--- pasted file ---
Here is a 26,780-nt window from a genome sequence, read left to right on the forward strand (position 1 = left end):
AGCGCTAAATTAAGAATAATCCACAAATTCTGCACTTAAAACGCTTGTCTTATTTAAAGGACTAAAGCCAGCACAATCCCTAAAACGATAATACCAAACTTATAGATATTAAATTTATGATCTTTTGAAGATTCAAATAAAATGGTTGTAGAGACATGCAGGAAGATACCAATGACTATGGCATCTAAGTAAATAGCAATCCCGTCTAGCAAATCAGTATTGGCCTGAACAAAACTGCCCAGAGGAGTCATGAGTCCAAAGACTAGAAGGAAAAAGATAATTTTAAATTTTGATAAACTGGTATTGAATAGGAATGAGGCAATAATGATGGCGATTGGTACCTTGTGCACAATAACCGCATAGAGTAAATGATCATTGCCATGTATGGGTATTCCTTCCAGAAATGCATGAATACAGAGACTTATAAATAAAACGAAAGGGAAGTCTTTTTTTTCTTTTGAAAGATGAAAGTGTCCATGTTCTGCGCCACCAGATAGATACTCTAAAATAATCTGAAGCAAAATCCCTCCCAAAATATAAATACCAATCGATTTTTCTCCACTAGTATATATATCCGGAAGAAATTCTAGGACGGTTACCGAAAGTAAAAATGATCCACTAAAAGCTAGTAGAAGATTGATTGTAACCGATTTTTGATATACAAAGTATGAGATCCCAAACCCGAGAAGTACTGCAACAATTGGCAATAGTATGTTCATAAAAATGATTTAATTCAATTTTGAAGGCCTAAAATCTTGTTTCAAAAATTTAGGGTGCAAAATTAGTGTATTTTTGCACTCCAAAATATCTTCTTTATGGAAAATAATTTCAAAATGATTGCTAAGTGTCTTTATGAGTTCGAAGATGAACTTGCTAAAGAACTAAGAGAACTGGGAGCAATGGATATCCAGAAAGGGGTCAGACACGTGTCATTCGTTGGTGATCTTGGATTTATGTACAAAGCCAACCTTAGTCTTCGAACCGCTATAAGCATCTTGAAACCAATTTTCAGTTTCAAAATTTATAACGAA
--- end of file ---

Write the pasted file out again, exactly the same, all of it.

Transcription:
Here is a 26,780-nt window from a genome sequence, read left to right on the forward strand (position 1 = left end):
AGCGCTAAATTAAGAATAATCCACAAATTCTGCACTTAAAACGCTTGTCTTATTTAAAGGACTAAAGCCAGCACAATCCCTAAAACGATAATACCAAACTTATAGATATTAAATTTATGATCTTTTGAAGATTCAAATAAAATGGTTGTAGAGACATGCAGGAAGATACCAATGACTATGGCATCTAAGTAAATAGCAATCCCGTCTAGCAAATCAGTATTGGCCTGAACAAAACTGCCCAGAGGAGTCATGAGTCCAAAGACTAGAAGGAAAAAGATAATTTTAAATTTTGATAAACTGGTATTGAATAGGAATGAGGCAATAATGATGGCGATTGGTACCTTGTGCACAATAACCGCATAGAGTAAATGATCATTGCCATGTATGGGTATTCCTTCCAGAAATGCATGAATACAGAGACTTATAAATAAAACGAAAGGGAAGTCTTTTTTTTCTTTTGAAAGATGAAAGTGTCCATGTTCTGCGCCACCAGATAGATACTCTAAAATAATCTGAAGCAAAATCCCTCCCAAAATATAAATACCAATCGATTTTTCTCCACTAGTATATATATCCGGAAGAAATTCTAGGACGGTTACCGAAAGTAAAAATGATCCACTAAAAGCTAGTAGAAGATTGATTGTAACCGATTTTTGATATACAAAGTATGAGATCCCAAACCCGAGAAGTACTGCAACAATTGGCAATAGTATGTTCATAAAAATGATTTAATTCAATTTTGAAGGCCTAAAATCTTGTTTCAAAAATTTAGGGTGCAAAATTAGTGTATTTTTGCACTCCAAAATATCTTCTTTATGGAAAATAATTTCAAAATGATTGCTAAGTGTCTTTATGAGTTCGAAGATGAACTTGCTAAAGAACTAAGAGAACTGGGAGCAATGGATATCCAGAAAGGGGTCAGACACGTGTCATTCGTTGGTGATCTTGGATTTATGTACAAAGCCAACCTTAGTCTTCGAACCGCTATAAGCATCTTGAAACCAATTTTCAGTTTCAAAATTTATAACGAA